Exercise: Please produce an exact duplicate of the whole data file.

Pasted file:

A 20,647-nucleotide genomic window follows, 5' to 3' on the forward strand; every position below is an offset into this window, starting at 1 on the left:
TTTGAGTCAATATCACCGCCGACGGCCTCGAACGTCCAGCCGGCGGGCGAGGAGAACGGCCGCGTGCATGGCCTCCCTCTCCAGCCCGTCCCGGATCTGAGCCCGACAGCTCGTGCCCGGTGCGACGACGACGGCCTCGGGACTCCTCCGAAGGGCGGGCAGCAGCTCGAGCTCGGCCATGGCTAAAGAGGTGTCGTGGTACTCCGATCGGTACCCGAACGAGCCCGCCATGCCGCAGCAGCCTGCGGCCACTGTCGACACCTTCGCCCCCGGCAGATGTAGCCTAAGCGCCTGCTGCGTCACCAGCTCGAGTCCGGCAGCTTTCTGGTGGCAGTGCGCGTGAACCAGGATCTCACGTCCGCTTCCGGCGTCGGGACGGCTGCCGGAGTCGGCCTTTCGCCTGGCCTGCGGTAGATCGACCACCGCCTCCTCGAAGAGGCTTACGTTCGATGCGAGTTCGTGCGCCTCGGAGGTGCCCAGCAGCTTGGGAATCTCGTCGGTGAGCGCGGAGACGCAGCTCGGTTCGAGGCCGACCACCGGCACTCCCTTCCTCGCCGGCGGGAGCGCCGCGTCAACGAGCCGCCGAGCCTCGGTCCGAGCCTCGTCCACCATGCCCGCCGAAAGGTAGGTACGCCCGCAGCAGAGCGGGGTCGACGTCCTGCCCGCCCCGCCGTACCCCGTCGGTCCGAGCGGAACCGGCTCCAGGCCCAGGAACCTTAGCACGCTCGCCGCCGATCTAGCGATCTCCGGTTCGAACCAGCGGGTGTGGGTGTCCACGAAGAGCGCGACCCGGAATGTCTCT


A 20,647-nucleotide genomic window follows, 5' to 3' on the forward strand; every position below is an offset into this window, starting at 1 on the left:
TTTGAGTCAATATCACCGCCGACGGCCTCGAACGTCCAGCCGGCGGGCGAGGAGAACGGCCGCGTGCATGGCCTCCCTCTCCAGCCCGTCCCGGATCTGAGCCCGACAGCTCGTGCCCGGTGCGACGACGACGGCCTCGGGACTCCTCCGAAGGGCGGGCAGCAGCTCGAGCTCGGCCATGGCTAAAGAGGTGTCGTGGTACTCCGATCGGTACCCGAACGAGCCCGCCATGCCGCAGCAGCCTGCGGCCACTGTCGACACCTTCGCCCCCGGCAGATGTAGCCTAAGCGCCTGCTGCGTCACCAGCTCGAGTCCGGCAGCTTTCTGGTGGCAGTGCGCGTGAACCAGGATCTCACGTCCGCTTCCGGCGTCGGGACGGCTGCCGGAGTCGGCCTTTCGCCTGGCCTGCGGTAGATCGACCACCGCCTCCTCGAAGAGGCTTACGTTCGATGCGAGTTCGTGCGCCTCGGAGGTGCCCAGCAGCTTGGGAATCTCGTCGGTGAGCGCGGAGACGCAGCTCGGTTCGAGGCCGACCACCGGCACTCCCTTCCTCGCCGGCGGGAGCGCCGCGTCAACGAGCCGCCGAGCCTCGGTCCGAGCCTCGTCCACCATGCCCGCCGAAAGGTAGGTACGCCCGCAGCAGAGCGGGGTCGACGTCCTGCCCGCCCCGCCGTACCCCGTCGGTCCGAGCGGAACCGGCTCCAGGCCCAGGAACCTTAGCACGCTCGCCGCCGATCTAGCGATCTCCGGTTCGAACCAGCGGGTGTGGGTGTCCACGAAGAGCGCGACCCGGAATGTCTCT